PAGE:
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Medicines keep away both GVHD and cancer

Age18 - 75 years old
Number of Participants273
Research GoalImprove Survival
Blood and marrow transplants can cure blood cancers such as leukemias, lymphomas and myelodysplasia. However, after transplant, about half of people get GVHD. In GVHD, the cells from your donor (the graft) attack your own body’s cells (the host). In some cases, GVHD can be life-threatening. 

Scientists wanted to know which medicines can be given before and after transplant to prevent GVHD while keeping cancer away, helping people live longer and feel better.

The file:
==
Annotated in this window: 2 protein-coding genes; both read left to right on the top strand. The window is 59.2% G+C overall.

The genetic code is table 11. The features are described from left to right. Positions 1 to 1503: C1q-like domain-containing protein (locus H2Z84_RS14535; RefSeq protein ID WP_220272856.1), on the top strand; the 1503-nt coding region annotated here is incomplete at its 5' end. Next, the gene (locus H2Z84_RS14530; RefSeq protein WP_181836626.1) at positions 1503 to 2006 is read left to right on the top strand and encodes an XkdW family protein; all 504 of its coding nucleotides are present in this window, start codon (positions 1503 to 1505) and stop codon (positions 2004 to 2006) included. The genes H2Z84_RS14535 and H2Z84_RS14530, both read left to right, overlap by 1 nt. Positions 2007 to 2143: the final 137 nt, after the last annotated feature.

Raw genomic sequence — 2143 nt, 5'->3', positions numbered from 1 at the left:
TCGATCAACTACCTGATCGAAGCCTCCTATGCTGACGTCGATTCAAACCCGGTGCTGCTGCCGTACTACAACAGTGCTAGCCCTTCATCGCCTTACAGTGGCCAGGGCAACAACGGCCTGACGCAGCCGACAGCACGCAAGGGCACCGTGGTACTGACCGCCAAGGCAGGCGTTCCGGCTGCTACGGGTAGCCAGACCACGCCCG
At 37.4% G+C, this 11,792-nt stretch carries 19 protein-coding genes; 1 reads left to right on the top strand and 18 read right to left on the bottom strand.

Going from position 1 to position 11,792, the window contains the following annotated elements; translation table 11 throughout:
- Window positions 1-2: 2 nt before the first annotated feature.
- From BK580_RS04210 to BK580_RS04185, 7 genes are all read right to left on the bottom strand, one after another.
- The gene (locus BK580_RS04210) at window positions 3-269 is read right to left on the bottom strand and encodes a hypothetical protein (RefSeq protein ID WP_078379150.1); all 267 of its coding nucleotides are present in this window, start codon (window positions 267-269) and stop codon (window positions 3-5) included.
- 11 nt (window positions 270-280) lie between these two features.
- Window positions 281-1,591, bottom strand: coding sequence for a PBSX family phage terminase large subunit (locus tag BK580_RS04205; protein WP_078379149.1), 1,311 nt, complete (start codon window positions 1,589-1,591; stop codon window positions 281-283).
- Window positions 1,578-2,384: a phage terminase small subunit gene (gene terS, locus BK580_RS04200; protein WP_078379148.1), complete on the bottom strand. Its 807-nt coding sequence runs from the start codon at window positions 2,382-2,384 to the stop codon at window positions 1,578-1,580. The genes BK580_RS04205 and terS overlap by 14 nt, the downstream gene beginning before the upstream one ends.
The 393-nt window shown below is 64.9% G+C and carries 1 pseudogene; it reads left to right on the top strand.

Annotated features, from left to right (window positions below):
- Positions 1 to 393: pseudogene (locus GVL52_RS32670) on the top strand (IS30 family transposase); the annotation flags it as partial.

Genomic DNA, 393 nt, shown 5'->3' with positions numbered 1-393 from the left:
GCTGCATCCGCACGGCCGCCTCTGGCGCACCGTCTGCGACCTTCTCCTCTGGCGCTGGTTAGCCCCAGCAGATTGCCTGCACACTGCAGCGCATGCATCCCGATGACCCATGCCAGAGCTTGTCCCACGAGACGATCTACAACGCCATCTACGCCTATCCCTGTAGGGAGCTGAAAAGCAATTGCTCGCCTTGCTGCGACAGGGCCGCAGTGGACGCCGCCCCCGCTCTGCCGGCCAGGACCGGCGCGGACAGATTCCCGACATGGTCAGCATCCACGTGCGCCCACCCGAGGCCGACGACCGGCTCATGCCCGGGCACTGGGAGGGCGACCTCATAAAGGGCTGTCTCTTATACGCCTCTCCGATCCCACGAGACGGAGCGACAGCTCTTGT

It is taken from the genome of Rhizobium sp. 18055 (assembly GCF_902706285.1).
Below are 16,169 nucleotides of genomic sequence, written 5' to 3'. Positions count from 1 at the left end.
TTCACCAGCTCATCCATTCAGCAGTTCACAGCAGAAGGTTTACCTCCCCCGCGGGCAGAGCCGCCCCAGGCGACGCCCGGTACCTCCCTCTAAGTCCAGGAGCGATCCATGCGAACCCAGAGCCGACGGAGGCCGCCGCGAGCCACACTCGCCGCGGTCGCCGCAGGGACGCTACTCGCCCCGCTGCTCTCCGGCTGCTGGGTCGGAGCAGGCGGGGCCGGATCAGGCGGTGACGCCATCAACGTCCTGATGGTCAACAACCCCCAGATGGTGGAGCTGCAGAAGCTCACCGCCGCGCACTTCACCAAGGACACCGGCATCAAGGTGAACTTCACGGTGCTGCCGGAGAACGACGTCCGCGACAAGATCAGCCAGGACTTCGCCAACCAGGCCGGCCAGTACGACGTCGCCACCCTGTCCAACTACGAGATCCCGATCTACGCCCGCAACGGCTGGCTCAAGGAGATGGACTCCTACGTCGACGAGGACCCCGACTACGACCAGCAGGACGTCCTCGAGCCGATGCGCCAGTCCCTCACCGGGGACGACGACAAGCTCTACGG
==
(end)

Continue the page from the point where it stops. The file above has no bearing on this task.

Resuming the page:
They tested 3 different combinations of medicines. One combination worked best—people who took it lived longer without either GVHD or the cancer coming back. It included 3 medicines given after transplant: tacrolimus, mycophenolate mofetil and cyclophosphamide

About 500 adults from around the U.S. volunteered to join this study. Almost half of the people received standard care, and the other half were randomly assigned to 1 of the 3 medicine combos. Another study is planned to compare the best combo with standard care. 

Consider asking your doctor 

What are the best medicines for me to prevent GVHD